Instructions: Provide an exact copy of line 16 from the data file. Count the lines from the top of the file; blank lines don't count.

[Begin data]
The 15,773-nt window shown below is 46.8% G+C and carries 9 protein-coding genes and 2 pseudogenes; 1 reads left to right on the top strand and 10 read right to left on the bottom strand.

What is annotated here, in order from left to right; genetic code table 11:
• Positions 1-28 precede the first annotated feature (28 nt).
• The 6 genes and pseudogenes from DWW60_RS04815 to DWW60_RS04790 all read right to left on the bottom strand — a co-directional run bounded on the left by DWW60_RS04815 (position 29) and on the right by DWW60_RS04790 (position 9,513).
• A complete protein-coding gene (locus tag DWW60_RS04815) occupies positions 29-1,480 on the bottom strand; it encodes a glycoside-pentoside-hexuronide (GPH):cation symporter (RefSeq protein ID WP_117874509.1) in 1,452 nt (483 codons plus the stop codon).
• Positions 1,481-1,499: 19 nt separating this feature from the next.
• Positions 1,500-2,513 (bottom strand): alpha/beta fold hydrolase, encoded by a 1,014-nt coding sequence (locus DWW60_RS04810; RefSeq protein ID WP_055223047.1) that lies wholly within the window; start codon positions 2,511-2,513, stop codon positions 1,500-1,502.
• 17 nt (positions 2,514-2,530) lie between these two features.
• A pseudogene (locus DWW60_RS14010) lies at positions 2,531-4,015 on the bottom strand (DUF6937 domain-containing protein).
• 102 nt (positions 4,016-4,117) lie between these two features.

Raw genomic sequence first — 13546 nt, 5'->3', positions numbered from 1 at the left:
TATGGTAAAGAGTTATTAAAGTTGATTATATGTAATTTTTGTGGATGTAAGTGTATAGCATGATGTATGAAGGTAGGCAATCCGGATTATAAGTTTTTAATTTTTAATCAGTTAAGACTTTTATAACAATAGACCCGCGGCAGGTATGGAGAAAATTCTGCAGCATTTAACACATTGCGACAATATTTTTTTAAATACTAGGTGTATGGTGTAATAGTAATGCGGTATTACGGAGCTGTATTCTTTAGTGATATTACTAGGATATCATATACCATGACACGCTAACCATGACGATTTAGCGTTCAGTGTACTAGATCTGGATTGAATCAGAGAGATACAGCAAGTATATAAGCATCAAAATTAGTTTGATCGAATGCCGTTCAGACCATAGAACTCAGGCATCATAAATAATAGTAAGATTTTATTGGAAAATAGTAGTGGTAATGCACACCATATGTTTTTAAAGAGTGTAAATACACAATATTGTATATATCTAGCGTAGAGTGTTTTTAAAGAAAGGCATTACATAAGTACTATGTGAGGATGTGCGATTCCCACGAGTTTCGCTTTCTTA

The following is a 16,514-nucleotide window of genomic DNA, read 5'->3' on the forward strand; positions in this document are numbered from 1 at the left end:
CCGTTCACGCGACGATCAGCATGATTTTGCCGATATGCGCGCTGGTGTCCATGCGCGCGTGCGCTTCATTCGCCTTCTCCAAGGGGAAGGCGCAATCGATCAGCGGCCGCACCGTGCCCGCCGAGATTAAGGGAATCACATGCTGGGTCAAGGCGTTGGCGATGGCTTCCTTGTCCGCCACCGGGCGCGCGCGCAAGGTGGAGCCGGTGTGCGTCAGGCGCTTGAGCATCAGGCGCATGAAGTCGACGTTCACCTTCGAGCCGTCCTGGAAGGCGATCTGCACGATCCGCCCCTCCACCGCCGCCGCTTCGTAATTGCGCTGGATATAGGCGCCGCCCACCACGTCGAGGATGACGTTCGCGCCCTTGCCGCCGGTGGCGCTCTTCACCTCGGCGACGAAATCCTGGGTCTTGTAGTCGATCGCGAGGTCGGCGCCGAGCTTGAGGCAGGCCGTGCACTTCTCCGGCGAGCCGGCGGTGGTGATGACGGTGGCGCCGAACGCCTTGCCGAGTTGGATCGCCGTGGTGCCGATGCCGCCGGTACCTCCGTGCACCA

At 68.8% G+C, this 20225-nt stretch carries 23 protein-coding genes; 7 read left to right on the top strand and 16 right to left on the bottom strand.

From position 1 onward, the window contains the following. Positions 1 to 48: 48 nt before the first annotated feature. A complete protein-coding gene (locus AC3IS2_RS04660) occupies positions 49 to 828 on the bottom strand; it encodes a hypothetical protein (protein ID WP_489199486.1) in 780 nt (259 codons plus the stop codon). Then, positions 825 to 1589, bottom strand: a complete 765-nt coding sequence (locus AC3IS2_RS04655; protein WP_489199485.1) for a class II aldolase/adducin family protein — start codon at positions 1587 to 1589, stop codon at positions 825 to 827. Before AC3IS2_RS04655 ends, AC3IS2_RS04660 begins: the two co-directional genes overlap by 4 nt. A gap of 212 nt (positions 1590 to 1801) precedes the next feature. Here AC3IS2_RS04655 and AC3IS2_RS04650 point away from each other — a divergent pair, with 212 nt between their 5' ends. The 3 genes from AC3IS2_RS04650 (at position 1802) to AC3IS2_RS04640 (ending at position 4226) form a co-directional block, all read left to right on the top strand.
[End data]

From position 1 onward, the window contains the following. Positions 1 to 48: 48 nt before the first annotated feature. A complete protein-coding gene (locus AC3IS2_RS04660) occupies positions 49 to 828 on the bottom strand; it encodes a hypothetical protein (protein ID WP_489199486.1) in 780 nt (259 codons plus the stop codon). Then, positions 825 to 1589, bottom strand: a complete 765-nt coding sequence (locus AC3IS2_RS04655; protein WP_489199485.1) for a class II aldolase/adducin family protein — start codon at positions 1587 to 1589, stop codon at positions 825 to 827. Before AC3IS2_RS04655 ends, AC3IS2_RS04660 begins: the two co-directional genes overlap by 4 nt. A gap of 212 nt (positions 1590 to 1801) precedes the next feature. Here AC3IS2_RS04655 and AC3IS2_RS04650 point away from each other — a divergent pair, with 212 nt between their 5' ends. The 3 genes from AC3IS2_RS04650 (at position 1802) to AC3IS2_RS04640 (ending at position 4226) form a co-directional block, all read left to right on the top strand.